FIGS. 5 and 6 show a pair of shells 10 and 60 respectively for a four-can and three-can organizer units with their side panels 14 and 64 in adjoining relationship.

The interdigited relationship of the tabs 48 and their passageways through the slot 56 are more apparent in FIGS. 7 and 8. FIG. 9 shows a tab 48 in the vicinity of a circular ridge 66 which surrounds a mounting hole 68 through which a screw or other attachment hardware may be extended into the base upon attachment of the organizer units individually or in arrays.

FIG. 10 an alternative array of like profile organizer units for three and four cans mounted on a base 50. The closely adjacent side panel to side panel disposition of the organizer units is also shown in FIGS. 10 and 11.

FIGS. 12 and 13 illustrate a pair of three-can and four-can organizer units 90 and 92, similar to the organizer units shown in FIGS. 5 and 6, mounted on a vertical base, such as a wall 50. Cans of relatively smaller and larger diameter which are open at their top ends and closed as their bottom ends are installed in the openings in the organizer units 90 and 92. These cans are illustrated at 94 and 96 for the smaller and larger cans, respectively. The cans are closed at their lower ends and the lower ends, because of the profile of the organizer units 92 and 94 are securely positioned by contact with the lower side panel 98 and 99 and the base 50. While the cans 94 and 96 are shown open at their top ends, to facilitate their use as holders for objects such as brushes and other tools or materials for convenient storage therein, the cans 94 and 96 may be closed at both ends. The organizer unit therefore serves both for storage and display purposes.

From the foregoing description it will be apparent that there has been provided improved container storage units having distinctive profiles which facilitate compact arrangements of the organizer units in arrays of either one of two orthogonal orientations as well as to provide firm seating and secure holding of the cans and other containers in the container units. Dimensions and angles have been given to facilitate the understanding of the invention and not by way of limitation. The illustrated description as a whole is to be taken as illustrative and not as limiting of the scope of the invention. Such variations, modifications and extensions, which are within the scope of the invention, will undoubtedly become apparent to those skilled in the art.

Patent Citations
Cited PatentFiling datePublication dateApplicantTitle
US1952466Jun 18, 1931Mar 27, 1934Alexander SjodinDisplay rack
US2446161 *Jan 19, 1946Jul 27, 1948Price Charles SBottle carrier
US2802597 *Mar 17, 1955Aug 13, 1957Atlanta Paper CompanyPaperboard carrier
US3307709Feb 15, 1965Mar 7, 1967Flambeau Plastics CorpRack and container set
US3780906 *Sep 5, 1969Dec 25, 1973Continental Can CoCup carrier
US4068760Apr 30, 1976Jan 17, 1978Johnson Jr Harvey CUtility rack
US4378889Mar 26, 1981Apr 5, 1983Copco, Inc.Spice rack and bracket assembly
US4836367 *Dec 31, 1987Jun 6, 1989Homayun GolkarCompartmented food container with handled partition
US4844249Jun 3, 1988Jul 4, 1989Maurice CoulombeMedical supplies container
US4899886Dec 30, 1988Feb 13, 1990The Sherwin-Williams CompanyCard box for dispensing and displaying cards
US4932533Feb 10, 1989Jun 12, 1990Allpak Container, Inc.Thermal-stabilized container
US5031778Mar 15, 1990Jul 16, 1991Vernald EdgecombeSupport assembly for a hair dryer and like instruments
US5147038Jul 29, 1991Sep 15, 1992Pergeau Albert MMultiple variable tool holder with inclining bores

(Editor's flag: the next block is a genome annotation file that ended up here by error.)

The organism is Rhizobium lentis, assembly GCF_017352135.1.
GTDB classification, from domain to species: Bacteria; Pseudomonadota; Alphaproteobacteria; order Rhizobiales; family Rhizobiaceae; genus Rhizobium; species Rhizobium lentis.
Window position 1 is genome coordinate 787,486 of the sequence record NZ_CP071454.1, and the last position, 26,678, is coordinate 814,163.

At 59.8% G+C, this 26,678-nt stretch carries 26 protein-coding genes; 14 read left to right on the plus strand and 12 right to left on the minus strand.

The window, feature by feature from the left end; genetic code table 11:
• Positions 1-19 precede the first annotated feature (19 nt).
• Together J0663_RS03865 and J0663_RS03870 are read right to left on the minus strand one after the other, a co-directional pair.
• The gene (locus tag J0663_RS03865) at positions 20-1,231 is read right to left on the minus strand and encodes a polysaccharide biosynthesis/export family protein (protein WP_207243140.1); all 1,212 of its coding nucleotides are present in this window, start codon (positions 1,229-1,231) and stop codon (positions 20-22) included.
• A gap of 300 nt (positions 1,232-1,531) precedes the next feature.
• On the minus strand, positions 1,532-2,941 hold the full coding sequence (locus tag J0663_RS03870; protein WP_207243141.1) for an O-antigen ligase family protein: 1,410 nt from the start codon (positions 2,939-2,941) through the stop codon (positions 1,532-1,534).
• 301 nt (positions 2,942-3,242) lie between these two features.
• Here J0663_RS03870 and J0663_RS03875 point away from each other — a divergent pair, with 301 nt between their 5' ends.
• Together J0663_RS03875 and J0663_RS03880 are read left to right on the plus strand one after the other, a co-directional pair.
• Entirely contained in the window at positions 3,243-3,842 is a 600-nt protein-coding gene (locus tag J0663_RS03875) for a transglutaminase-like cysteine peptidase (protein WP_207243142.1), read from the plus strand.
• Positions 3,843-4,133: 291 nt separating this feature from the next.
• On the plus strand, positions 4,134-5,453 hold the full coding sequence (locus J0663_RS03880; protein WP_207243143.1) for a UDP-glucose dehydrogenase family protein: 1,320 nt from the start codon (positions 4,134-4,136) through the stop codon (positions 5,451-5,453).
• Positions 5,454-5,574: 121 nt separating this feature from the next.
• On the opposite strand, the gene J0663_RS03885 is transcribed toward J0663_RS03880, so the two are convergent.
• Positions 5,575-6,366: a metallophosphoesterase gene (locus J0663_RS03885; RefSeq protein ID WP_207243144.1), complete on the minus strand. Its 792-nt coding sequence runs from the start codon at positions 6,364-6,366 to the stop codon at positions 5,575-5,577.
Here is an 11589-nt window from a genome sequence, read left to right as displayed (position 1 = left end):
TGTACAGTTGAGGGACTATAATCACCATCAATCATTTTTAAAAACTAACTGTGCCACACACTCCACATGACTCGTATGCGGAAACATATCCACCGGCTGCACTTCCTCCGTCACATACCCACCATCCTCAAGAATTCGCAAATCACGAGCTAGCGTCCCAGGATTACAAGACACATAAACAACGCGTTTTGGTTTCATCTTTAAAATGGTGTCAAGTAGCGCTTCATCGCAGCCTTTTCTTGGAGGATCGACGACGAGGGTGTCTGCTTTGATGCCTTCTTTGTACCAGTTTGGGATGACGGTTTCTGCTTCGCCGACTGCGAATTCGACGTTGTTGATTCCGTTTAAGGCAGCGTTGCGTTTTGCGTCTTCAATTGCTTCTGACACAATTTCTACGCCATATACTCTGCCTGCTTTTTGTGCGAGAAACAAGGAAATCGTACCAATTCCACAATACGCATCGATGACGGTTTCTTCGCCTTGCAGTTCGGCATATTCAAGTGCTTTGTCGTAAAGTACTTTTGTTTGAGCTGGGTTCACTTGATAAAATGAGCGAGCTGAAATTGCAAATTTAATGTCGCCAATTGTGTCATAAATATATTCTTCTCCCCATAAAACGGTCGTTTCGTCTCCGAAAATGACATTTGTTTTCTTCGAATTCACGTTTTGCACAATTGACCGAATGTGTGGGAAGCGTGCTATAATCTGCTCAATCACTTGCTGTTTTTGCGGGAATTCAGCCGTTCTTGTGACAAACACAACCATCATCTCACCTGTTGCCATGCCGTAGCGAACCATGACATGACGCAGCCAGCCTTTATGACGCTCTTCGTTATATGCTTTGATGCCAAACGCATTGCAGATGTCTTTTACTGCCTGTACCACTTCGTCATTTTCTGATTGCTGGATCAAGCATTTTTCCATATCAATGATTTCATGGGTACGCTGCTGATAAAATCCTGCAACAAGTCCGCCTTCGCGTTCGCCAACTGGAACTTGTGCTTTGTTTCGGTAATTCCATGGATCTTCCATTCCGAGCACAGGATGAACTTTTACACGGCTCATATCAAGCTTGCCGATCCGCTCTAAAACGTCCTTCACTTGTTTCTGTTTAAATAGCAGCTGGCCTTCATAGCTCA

US5224596Feb 6, 1991Jul 6, 1993Kerry KrugerSyringe carrier and recapping system
US5291998Feb 24, 1993Mar 8, 1994Patent-Treuhand-Gesellschaft F. Elektrische Gluehlampen MbhReusable stackable holder for flanged articles, especially electrical lamps
US5624024 *Jun 22, 1995Apr 29, 1997The Mead CorporationConcession cup carrier
US6152413 *Jan 30, 1999Nov 28, 2000Arlington Industries, Inc.Mounting block
US6189635 *Mar 9, 1998Feb 20, 2001Navistar International Transportation Corp.Polyurethane/polyurea elastomer coated steel battery box for hybrid electric vehicle applications
US6349820Dec 21, 1999Feb 26, 2002Sherrill L. Beard KelleyBook-shaped device for holding a cuisine-specific collection of herbs and spices and business method for providing cuisine-specific herbs and spices
US6425489 *Feb 28, 2001Jul 30, 2002Eklind Tool CompanyTool holder
US6502711Apr 20, 2001Jan 7, 2003Kerry J. C. Mc RaeContainer holding apparatus
USD286968Jun 26, 1984Dec 2, 1986Fratelli Guzzini S.P.A.Combined set of jars and wall mounted holder
USD324883Jan 4, 1989Mar 24, 1992 Wall-mountable business card holder
USD345071Nov 24, 1992Mar 15, 1994Gould Plastics, Inc.Pocket display unit
USD392482May 22, 1997Mar 24, 1998 Kitchen wrapping dispenser
USD437167Aug 31, 1999Feb 6, 2001Nellie M. HardawaySanitation rubber glove box holder
USD437719Oct 31, 1999Feb 20, 2001 Holding board for advertisements
USD468162Nov 27, 2001Jan 7, 2003Laura MartinCombined spice rack and spice jars
USD468591May 23, 2001Jan 14, 2003Dart Industries Inc.Clamping display rack
USD469926Apr 29, 2002Feb 4, 2003P. S. Pibbs, Inc.Holder for tubular hairstyling accessories
Referenced by
Citing PatentFiling datePublication dateApplicantTitle
US8033402 *May 22, 2008Oct 11, 2011Jason Thomas BevisBottle holder
US8439209Mar 25, 2011May 14, 2013Giacomo Michael Pasquale StrolloBackboard container storage system
US20140145045 *Nov 26, 2013May 29, 2014Francesco RizzutoAppliance holder
Classifications
U.S. Classification220/23.88, 211/74
International ClassificationB65D71/50, B44D3/14, B65D21/02, B44D3/04
Cooperative ClassificationB44D3/04, B44D3/14, B65D71/50
European ClassificationB44D3/04, B44D3/14, B65D71/50
Legal Events
DateCodeEventDescription
Jan 24, 2011REMIMaintenance fee reminder mailed
Jun 20, 2011FPAYFee payment
Year of fee payment: 4
Jun 20, 2011SULPSurcharge for late payment
Jan 30, 2015REMIMaintenance fee reminder mailed